Despite the RBA not shifting official interest rates, financial institutions are changing rates themselves. Good news if you’re a borrower, bad news if you’re a saver.

For example, UBank has cut its variable home loan rate by 0.1 per cent.

The new rate is UBank’s lowest ever variable rate in 11 years …2.49 per cent p.a (variable) for owner occupier home loan customers paying principal and interest –

The reduction could save owner-occupier customers paying principal and interest save $400 a year on a $400,000 home loan

Since June last year, UBank has lowered our variable interest rates by 1.1 per cent in total … potentially saving customers an additional $4,380 on a $400,000 loan in the first year and possible $85,000 over the 30 year loan term.

But, as I said, good news for borrowers and bad news for savers. Look at how low the savings rates are. 

Big four bank rates

Standard savings accounts:

Bank Product Intro rate  Ongoing rate Intro term
CBA NetBank Saver 1.00% 0.05% 5 mths
Westpac eSaver 1.00% 0.05% 5 mths
NAB iSaver 1.05% 0.05% 4 mths
ANZ Online Saver 0.80% 0.05% 3 mths


Conditional savings accounts 

Bank Product Base rate  Max rate Conditions
CBA Goal Saver 0.10% 0.50% Deposit $200+/mth, no withdrawals
Westpac Life 0.40% 1.00% Balance needs to be higher every mth
NAB Reward Saver 0.05% 1.00% 1+ deposit and no withdrawals per mth
ANZ Progress Saver 0.01% 0.85% Deposit $10+/mth, no withdrawals

Note: based on a balance of less than $50K. CBA has higher rates for higher balances.

Super Fund returns bounce back in June quarter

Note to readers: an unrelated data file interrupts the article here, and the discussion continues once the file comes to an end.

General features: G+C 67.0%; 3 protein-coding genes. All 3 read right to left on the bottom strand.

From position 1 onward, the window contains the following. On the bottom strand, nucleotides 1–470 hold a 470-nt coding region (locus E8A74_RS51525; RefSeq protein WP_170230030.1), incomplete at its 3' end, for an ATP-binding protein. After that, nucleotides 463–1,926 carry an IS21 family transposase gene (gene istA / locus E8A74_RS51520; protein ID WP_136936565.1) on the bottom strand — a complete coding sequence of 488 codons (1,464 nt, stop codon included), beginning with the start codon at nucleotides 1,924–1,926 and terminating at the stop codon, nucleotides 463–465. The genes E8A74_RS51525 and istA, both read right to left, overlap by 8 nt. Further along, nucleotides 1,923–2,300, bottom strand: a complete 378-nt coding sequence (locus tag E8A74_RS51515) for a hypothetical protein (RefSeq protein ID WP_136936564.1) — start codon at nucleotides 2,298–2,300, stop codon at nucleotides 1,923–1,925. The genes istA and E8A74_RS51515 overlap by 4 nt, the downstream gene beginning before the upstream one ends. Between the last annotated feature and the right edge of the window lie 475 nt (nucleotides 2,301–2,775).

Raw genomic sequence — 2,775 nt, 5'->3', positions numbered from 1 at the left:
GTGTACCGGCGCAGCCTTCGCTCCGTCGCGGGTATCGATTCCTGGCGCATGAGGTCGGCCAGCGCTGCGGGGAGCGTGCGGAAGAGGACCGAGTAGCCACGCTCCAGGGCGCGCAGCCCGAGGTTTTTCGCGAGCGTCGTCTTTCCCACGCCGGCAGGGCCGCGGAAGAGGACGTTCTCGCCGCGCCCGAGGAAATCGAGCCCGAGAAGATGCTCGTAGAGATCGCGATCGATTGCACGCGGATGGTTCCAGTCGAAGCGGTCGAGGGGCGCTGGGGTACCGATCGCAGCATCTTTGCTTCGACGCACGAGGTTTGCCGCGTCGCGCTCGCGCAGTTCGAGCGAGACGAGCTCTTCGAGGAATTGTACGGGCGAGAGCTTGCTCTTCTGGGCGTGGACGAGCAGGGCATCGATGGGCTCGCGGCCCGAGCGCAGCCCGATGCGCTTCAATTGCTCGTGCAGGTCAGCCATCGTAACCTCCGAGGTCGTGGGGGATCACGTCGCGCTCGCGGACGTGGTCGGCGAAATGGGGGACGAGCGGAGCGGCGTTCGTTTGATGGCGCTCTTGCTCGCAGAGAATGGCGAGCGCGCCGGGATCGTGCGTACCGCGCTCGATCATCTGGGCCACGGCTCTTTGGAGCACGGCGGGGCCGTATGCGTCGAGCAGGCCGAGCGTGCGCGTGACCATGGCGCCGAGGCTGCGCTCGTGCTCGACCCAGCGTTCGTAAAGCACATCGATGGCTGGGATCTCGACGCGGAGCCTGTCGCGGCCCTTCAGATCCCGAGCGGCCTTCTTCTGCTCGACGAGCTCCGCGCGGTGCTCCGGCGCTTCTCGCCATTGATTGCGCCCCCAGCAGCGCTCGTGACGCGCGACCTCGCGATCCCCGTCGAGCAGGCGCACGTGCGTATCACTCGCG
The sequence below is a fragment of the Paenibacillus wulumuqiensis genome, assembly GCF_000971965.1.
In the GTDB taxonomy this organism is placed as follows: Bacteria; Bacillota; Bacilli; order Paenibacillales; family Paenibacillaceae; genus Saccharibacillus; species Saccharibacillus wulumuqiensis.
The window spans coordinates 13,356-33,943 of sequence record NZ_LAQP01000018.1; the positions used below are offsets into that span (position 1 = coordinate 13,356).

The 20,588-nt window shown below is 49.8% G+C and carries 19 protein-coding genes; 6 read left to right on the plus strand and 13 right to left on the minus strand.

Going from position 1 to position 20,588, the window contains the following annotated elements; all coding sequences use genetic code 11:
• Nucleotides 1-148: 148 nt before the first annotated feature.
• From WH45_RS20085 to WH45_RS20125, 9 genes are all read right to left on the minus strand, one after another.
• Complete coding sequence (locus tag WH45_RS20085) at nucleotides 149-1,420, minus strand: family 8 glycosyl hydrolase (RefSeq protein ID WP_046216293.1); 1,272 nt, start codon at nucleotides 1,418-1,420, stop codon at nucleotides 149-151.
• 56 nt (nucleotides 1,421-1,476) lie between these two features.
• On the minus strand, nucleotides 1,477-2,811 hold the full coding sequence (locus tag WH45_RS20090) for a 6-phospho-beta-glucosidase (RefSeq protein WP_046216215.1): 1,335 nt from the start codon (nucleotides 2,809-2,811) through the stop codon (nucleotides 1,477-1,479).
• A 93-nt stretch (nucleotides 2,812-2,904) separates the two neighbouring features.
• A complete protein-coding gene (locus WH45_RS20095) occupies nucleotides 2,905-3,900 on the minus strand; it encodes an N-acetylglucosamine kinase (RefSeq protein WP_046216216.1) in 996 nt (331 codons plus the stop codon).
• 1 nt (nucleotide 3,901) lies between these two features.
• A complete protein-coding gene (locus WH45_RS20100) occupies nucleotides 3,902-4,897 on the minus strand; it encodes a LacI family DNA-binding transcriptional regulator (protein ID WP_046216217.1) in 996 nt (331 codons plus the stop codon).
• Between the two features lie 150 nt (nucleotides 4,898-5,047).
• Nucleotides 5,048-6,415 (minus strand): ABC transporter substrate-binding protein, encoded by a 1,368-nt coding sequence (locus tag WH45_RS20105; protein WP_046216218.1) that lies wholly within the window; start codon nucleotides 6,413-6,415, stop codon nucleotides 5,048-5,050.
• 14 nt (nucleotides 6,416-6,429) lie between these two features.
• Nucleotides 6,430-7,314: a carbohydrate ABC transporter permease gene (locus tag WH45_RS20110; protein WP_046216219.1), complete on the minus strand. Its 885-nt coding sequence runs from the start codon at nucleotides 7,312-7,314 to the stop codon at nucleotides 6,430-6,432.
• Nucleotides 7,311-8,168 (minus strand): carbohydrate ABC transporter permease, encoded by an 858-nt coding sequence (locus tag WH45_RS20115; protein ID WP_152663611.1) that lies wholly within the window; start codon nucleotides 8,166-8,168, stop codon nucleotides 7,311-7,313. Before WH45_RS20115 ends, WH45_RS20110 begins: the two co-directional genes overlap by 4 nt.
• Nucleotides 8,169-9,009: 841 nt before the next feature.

A strong June quarter has seen super funds recover but results for the 2020 financial year will still be negative..

According to estimates from leading superannuation research house SuperRatings, the median balanced option returned 0.8 per cent in June as sharemarkets continued to recover from their March lows. Despite a promising comeback over the quarter, super funds were unable to make up the deficit for a positive annual result.

Based on June’s estimate, members in the median balanced option have seen their super fall by around 1.2 per cent over the past 12 months. However, while the financial year result will be negative, it is a relatively mild drop compared to previous years in which super has taken a hit.

Super funds still have some way to go before recovering from the virus-induced sell-off in February and March this year. Since the start of 2020, the median balanced option has fallen 5.1 per cent, while the median growth option is down 6.7 per cent. The capital stable option, which includes more defensive assets like bonds and cash, has fared relatively better, falling only 1.6 per cent.

Accumulation returns to end of June 2020

  FY20 CYTD 3 yrs (p.a.) 5 yrs (p.a.) 7 yrs (p.a.) 10 yrs (p.a)
SR50 Growth (77-90) Index -1.6% -6.7% 5.5% 6.3% 8.0% 8.0%